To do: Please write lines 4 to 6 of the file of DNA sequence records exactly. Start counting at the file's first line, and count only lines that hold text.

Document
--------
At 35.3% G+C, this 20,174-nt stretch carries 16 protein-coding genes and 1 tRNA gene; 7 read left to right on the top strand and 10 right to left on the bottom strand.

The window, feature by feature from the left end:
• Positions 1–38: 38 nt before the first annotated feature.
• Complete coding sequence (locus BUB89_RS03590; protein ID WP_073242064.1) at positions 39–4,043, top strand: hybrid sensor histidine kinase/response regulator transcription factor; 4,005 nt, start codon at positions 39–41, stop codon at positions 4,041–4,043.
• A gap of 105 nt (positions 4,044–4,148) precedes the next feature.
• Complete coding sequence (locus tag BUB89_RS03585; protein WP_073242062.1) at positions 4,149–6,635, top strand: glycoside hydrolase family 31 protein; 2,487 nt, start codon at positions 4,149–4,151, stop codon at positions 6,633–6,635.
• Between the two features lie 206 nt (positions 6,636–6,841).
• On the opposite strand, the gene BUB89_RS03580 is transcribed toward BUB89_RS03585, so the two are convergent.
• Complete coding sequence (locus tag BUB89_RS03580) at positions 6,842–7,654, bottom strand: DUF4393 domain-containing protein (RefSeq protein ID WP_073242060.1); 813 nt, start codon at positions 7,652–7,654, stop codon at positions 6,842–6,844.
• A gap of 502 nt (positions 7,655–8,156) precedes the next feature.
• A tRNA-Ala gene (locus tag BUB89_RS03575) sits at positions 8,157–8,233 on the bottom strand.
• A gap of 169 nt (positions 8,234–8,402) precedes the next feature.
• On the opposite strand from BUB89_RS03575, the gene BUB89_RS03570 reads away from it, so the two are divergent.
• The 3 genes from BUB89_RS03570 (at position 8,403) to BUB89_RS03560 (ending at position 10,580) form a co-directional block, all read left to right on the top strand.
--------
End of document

• Complete coding sequence (locus BUB89_RS03590; protein ID WP_073242064.1) at positions 39–4,043, top strand: hybrid sensor histidine kinase/response regulator transcription factor; 4,005 nt, start codon at positions 39–41, stop codon at positions 4,041–4,043.
• A gap of 105 nt (positions 4,044–4,148) precedes the next feature.
• Complete coding sequence (locus tag BUB89_RS03585; protein WP_073242062.1) at positions 4,149–6,635, top strand: glycoside hydrolase family 31 protein; 2,487 nt, start codon at positions 4,149–4,151, stop codon at positions 6,633–6,635.